Trying to push people to buy your art might actually turn them off. Even though you may want to sell your art, people won’t buy it unless they have an emotional connection with it. Give insightful comments about your art and why you put the time and value into it. That way, your audience builds a better understanding and might be willing to purchase the piece. [13] X Research source
Advertisement

Method 1 of 10:
Introduce yourself

1
Your audience will learn more about your art if they know more about you. You don’t have to give your entire life story, but take a minute or two to discuss your background. Briefly mention what inspired you to become an artist and how you started making your work. You can also bring up what sets your style apart from other artists to help your viewers understand what makes your work unique. [1] X Research source Avoid using words like “aspiring” and “emerging” when describing yourself since it might make people question your artistic authority.[2] X Research source You don’t have to mention other careers you have, such as saying you’re a “business owner and painter,” if they aren’t important to your artwork.
Advertisement

Method 2 of 10:
Mention influences and inspiration

1
Your influences can be emotions, objects, or even other artists. Reflect on what you were thinking or how you were feeling when you first began the piece. Try your best to explain why it made you feel inspired and what it means to you personally. Then you can delve into other pieces of artwork and artists that you admire and how they influenced the choices you made in your piece. [3] X Research source It can help to free-write about your emotions and points of inspiration beforehand so you have areas to expand on.
Advertisement

Method 3 of 10:
Explain your artistic process

1
Every artist has a unique approach that influences their artistic choices. [4] X Research source Discuss and showcase what types of art studies you did to prepare, such as taking photographs, sketching, or mood boards. You can also mention why you chose the medium you used for the piece. Bring up what techniques you tried and how they brought out the emotion you were trying to capture. [5] X Research source Avoid mentioning conditional statements, like “I only paint on weekends” or “I draw when I have time,” since it may seem like art is a lower priority. Be careful not to use jargon that your audience doesn’t know. While artists might know the names of specific techniques, you might have to rephrase it for non-artists.
Advertisement

Method 4 of 10:
Point out meaningful aspects

1
These elements are the most essential for your piece’s overall meaning. Brainstorm what parts of the piece are important to why you made it, and explain to your viewers why they’re so important to you. They could be color choices, techniques, or subjects. Try to describe these choices in a few sentences so people understand why they’re crucial to your artwork. [6] X Research source Try to avoid purely describing the visuals of your work since viewers can already see them. Instead, add insight about why you included those visual aspects.[7] X Research source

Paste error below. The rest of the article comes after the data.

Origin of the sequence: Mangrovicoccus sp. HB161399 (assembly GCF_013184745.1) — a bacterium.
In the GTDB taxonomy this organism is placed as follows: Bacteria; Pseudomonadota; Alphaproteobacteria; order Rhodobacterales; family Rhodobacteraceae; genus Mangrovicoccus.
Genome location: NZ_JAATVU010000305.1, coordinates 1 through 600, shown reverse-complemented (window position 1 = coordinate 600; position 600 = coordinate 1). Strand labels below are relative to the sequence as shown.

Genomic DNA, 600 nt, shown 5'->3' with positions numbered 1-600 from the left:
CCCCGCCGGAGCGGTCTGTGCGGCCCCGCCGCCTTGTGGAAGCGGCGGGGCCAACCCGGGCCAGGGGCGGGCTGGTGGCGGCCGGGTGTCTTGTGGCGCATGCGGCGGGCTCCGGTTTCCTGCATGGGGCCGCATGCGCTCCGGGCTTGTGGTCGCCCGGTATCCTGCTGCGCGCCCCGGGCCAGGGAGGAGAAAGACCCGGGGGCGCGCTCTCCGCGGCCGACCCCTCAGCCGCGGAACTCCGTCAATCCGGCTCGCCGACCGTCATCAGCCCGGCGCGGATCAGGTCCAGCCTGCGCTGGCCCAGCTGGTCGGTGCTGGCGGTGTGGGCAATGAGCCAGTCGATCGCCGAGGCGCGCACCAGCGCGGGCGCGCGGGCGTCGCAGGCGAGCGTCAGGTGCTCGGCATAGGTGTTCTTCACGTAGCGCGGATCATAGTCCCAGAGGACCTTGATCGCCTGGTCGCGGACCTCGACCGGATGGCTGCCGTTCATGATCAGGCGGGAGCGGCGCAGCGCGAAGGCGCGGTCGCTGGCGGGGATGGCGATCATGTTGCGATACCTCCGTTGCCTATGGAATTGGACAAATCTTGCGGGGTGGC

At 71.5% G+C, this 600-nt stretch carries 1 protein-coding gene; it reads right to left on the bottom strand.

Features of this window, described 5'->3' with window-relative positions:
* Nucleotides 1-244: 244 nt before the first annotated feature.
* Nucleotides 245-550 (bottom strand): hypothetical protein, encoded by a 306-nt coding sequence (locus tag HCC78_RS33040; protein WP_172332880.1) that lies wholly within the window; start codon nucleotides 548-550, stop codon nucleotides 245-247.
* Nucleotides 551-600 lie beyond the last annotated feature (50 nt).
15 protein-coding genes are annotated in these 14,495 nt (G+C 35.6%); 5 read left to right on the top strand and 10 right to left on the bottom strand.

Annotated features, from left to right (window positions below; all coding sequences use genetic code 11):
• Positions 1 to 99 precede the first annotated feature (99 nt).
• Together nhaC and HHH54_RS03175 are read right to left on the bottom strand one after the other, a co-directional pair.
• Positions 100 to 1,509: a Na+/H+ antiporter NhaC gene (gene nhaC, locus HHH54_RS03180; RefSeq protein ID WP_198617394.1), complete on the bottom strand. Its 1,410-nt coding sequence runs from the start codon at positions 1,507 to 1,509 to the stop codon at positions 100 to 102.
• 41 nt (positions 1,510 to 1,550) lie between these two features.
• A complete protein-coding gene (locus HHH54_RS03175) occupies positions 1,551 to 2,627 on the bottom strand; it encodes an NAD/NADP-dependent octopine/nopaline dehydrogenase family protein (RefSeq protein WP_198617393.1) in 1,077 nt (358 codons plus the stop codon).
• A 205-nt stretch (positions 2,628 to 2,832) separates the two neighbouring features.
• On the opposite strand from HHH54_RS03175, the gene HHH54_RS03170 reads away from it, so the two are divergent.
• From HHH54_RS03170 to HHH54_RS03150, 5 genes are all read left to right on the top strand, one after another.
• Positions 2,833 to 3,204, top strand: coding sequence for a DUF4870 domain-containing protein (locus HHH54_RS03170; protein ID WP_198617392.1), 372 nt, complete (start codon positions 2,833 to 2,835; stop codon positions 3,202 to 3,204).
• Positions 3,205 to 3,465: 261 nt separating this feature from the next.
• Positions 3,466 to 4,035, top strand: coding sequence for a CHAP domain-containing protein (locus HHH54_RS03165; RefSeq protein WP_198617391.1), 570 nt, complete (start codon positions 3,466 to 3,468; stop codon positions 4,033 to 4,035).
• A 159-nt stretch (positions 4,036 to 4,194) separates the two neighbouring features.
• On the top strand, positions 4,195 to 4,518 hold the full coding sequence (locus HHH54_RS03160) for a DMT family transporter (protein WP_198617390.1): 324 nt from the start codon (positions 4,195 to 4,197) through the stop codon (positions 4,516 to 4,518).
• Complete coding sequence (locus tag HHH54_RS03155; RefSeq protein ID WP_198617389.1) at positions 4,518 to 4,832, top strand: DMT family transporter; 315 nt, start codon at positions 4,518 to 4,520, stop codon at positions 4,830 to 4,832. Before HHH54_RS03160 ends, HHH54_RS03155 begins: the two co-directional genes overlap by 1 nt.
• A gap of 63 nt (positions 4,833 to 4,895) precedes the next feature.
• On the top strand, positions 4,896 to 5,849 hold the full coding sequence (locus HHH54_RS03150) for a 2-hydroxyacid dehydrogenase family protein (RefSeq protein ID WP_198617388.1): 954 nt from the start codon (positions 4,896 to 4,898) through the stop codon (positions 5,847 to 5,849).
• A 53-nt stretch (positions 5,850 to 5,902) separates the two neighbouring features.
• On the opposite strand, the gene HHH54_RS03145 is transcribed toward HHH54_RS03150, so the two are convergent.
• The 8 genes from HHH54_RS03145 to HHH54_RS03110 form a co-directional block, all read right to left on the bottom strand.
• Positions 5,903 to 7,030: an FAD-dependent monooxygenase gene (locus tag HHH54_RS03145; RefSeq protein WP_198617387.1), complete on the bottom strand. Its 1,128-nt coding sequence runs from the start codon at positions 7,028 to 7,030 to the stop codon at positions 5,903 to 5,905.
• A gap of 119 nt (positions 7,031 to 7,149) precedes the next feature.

Advertisement

Method 5 of 10:
Bring up the main takeaway

1
While you know the piece’s significance, it might not be apparent to viewers. If there’s one overlying theme you want your viewers to get from your art, explain it to them directly. Let them know about what message you’re trying to spread, even if it feels a little personal or sensitive. That way, your audience can get a deeper appreciation for the piece since you’ve given it more value. [8] X Research source Choose themes that resonate with your audience if you’re looking to sell your piece.
Advertisement

Method 6 of 10:
Identify common motifs

1
If you’re presenting a set of pieces, mention what ties them together. Find some common threads that run through all of the pieces in the collection and why you included them. They could be themes, specific mark-making techniques, or spatial forms you repeated through each piece. Recognizing and mentioning these motifs makes your audience more aware of how pieces are supposed to interact and flow from one another. [9] X Research source Try to focus on positive aspects instead of negative ones. For example, instead of saying, “My artwork is about environmental collapse,” you might say something like, “I envision a world where people know the importance of conservation, and my art captures the repercussions if we don’t spread that knowledge.”
Advertisement

Method 7 of 10:
Be honest about your choices

1
It’s okay if you don’t know why you made specific decisions in your art. Since art is a creative and visual medium, you won’t always have an answer for why you chose a color or made a specific mark. Rather than making up an answer on the spot, just mention that you aren’t sure why and that it just felt right. Your viewers might be able to tell if you’re not being authentic and your art might not make as large of an impact. [10] X Research source Avoid using hyperboles or flowery language as well since it can make you seem inauthentic.
Advertisement

Method 8 of 10:
Tailor language for your audience

1
You’ll have to talk to artists and non-artists, so adjust what you say for each. As you’re describing your art to new people, take into consideration how much they already know about art. Figure out different ways to explain the most important aspects of your art to an artist friend, a non-artist friend, an art curator, a neighbor, and a grandparent. Avoid using jargon with people who wouldn’t understand it, but think of a simpler way to phrase it. [11] X Research source For example, rather than saying “I used chiaroscuro shading,” you could say something like, “I offset intense blacks with contrasting bright lights to emphasize the figure.”
Advertisement

Method 9 of 10:
Anticipate questions from viewers

1
Your audience is bound to have some questions about your work. Try to determine what about your artwork draws the most attention, such as your subject matter or technique. Write down what questions you think viewers will ask and think of a few responses that you can offer them. Aim to answer the question in about 30-seconds so you don’t have to spend too much time explaining things. [12] X Research source There’s still a chance you can get caught off guard by a question, but it’s okay to take time to answer or say you don’t know. If you’re giving an artist talk, limit yourself to answering only 5–6 questions. You can always chat with people one-on-one later on.
Advertisement

Method 10 of 10:
Avoid sales pitches

1
Trying to push people to buy your art might actually turn them off. Even though you may want to sell your art, people won’t buy it unless they have an emotional connection with it. Give insightful comments about your art and why you put the time and value into it. That way, your audience builds a better understanding and might be willing to purchase the piece. [13] X Research source
Advertisement